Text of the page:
Kansas State University


Graduate School

Student successes

MAGS Excellence in Teaching Award Winners

Whether you want to design buildings or write stories for a living, it is always nice to know that you are pursing the right career. Two graduate students with a passion for educating others recently received confirmation that teaching was the right choice for them.

Tammy Sonnentag, doctoral candidate in psychological sciences, and Jarred Pfeiffer, master’s student in fine arts-ceramics, both received the 2013 Midwestern Association of Graduate Schools Excellence in Teaching Award. Sonnentag received the award at the doctoral level and Pfeiffer received the award at the master’s level.

“It is an honor to be recognized for the Midwestern Association of Graduate School’s Award for Teaching Excellence,” Sonnentag said. “I am very humbled to have been nominated for, and selected to receive, this prestigious award.”

The award honors two graduate student teaching assistants each year who exemplify excellence in the teaching and learning missions of universities. As recipients, Sonnentag and Pfeiffer will each receive a $750 honorarium and will represent K-State at the awards luncheon on Thursday, April 11, in Minneapolis as part of the Midwestern Association of Graduate Schools Conference.

“Growing up in a household with a combined 65 years of teaching experience, I have always admired the qualities that make a great educator,” Pfeiffer said. “Throughout my career in education I strive to be the most effective teacher possible. This award confirms that I am on the right path, and I look forward to continuing to inspiring students.”

2013 Lindau Nobel Laureate

Elizabeth Ploetz analyzing data collected from Dr. Paul Smith’s lab.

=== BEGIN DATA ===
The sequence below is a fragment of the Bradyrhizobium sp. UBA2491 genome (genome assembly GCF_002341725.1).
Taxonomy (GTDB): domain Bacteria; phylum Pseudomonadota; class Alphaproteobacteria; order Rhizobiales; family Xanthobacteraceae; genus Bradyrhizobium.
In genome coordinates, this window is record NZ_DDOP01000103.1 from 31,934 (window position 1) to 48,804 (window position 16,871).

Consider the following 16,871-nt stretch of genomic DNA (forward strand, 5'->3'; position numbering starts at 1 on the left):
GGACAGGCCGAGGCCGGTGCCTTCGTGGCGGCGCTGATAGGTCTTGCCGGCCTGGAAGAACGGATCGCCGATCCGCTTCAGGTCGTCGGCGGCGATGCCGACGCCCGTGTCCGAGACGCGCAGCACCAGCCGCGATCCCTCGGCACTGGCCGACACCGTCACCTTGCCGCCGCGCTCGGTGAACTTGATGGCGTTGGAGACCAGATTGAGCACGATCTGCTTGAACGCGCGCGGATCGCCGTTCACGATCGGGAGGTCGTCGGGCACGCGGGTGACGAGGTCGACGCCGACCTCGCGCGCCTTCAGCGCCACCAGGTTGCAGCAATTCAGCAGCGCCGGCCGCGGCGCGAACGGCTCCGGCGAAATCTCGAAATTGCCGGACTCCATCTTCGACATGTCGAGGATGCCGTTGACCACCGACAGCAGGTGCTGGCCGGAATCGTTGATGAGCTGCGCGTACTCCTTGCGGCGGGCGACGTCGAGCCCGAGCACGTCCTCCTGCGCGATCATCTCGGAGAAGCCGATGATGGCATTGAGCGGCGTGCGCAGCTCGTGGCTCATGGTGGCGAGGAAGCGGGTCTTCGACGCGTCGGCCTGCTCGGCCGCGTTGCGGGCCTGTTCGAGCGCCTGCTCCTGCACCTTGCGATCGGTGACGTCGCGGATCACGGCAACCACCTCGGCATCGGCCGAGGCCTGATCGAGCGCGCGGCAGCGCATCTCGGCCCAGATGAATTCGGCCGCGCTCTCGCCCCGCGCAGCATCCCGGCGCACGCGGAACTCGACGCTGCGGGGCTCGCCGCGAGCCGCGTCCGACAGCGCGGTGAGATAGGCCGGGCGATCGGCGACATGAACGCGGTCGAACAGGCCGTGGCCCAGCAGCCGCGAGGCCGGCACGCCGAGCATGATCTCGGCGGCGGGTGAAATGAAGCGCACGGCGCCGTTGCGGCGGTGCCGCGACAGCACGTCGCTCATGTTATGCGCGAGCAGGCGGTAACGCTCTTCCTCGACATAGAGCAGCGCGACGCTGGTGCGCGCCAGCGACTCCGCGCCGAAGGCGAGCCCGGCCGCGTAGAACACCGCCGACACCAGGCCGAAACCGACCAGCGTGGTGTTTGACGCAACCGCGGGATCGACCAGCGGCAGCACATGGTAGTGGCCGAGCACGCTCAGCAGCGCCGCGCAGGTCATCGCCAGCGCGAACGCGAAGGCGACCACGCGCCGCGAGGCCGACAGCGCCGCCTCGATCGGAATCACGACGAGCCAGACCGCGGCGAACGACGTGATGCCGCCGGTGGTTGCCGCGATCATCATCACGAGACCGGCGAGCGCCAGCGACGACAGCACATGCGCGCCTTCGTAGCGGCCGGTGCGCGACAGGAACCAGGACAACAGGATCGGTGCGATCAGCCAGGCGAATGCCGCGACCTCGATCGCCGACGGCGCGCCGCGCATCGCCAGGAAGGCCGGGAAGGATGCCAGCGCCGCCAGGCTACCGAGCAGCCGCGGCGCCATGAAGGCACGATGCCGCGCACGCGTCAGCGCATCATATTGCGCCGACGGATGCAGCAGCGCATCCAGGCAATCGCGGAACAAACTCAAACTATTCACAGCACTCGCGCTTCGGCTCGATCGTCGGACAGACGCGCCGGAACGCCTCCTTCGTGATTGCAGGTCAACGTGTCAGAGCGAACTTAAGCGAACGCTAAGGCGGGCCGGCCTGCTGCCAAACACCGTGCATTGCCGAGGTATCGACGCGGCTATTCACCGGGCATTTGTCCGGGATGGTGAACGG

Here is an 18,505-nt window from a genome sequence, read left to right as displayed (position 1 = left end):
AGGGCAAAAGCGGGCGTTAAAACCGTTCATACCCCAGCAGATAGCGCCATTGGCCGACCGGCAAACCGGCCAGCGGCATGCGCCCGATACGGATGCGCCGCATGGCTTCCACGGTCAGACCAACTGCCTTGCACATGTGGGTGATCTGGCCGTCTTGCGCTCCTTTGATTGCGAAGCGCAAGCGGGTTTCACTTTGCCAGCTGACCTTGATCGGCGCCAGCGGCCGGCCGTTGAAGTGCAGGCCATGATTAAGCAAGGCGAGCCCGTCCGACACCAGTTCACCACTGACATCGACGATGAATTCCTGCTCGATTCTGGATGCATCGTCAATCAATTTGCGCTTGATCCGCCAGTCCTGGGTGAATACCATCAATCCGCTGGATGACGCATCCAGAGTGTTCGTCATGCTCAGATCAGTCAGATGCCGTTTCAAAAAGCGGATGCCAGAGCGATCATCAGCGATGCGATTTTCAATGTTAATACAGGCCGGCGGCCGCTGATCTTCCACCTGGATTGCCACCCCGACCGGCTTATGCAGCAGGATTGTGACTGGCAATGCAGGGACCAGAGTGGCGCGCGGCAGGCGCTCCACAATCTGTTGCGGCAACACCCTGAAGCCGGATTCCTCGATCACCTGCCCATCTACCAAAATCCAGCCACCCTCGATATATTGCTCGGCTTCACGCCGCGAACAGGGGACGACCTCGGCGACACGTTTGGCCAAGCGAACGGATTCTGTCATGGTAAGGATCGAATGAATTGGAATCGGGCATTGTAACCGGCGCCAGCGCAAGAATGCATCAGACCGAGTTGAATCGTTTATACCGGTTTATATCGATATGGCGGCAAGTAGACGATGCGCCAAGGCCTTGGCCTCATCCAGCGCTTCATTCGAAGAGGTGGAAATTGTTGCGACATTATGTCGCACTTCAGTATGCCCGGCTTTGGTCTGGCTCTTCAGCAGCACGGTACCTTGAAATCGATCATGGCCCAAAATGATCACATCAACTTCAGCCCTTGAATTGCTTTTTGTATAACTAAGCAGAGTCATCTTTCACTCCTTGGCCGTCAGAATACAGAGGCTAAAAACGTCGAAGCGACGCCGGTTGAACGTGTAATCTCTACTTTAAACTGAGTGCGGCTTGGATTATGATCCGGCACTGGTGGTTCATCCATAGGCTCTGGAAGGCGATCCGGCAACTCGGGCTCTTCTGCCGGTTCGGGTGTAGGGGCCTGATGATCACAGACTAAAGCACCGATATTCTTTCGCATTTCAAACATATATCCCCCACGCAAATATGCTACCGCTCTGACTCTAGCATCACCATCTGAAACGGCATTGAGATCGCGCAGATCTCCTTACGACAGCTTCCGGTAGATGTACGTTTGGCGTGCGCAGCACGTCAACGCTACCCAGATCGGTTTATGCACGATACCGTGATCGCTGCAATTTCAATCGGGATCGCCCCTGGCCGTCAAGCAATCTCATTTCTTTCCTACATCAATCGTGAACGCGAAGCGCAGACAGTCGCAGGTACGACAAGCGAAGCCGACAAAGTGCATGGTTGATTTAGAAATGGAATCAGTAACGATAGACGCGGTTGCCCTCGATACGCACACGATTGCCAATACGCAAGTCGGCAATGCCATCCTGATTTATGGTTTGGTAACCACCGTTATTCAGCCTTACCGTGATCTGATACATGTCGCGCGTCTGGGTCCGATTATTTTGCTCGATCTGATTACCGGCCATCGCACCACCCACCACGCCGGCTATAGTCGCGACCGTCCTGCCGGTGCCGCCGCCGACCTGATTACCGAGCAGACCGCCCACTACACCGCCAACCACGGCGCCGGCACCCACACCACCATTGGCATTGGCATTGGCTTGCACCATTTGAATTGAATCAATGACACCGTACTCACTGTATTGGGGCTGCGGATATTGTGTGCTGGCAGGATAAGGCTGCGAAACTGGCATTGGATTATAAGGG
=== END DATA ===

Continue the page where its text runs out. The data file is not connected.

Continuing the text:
A K-State graduate student will have the opportunity to interact with leading scientists and young researchers from around the world this summer.

Elizabeth Ploetz, doctoral candidate in chemistry, was selected to participate in the 63rd Lindau Nobel Laureate Meeting in Lindau, Germany. The meeting, June 30 to July 5, is dedicated to chemistry.

“I am thrilled, but also very humbled, to be selected to participate in the Lindau Nobel Laureate Meeting,” said Ploetz. “I applied two years ago and was not selected, so it was incredibly exciting to find out the news.”

Established in 1951 as an initiative for the reconciliation of leading scientists after World War II, the Lindau Meetings have evolved into a unique scientific dialogue platform that fosters the exchange of knowledge across generations, cultures and nationalities. The meetings are designed to make encounters between the scientific elite of today and tomorrow possible and to positively encourage and inspire future research. Young researchers have the opportunity to meet the luminaries of their discipline, seek their advice in special technical issues or personal matters, exchange thoughts and views and discuss current developments in science and the world.

“I am looking forward to building my international network of ‘science friends’ and I am excited to see what kind of fruit these relationships naturally produce in due course,” said Ploetz.

She will have the chance to interact with 36 Nobel Laureates and 624 of the world’s most outstanding undergraduate and postgraduate students through lectures and informal meetings.

“I am blown away that the Laureates would pour out this much of their time and energy into students’ lives, but I do believe that it is vital,” said Ploetz. “Young people desperately need the advice of their elders and scientists are no exception. I’m going to soak up everything I can.”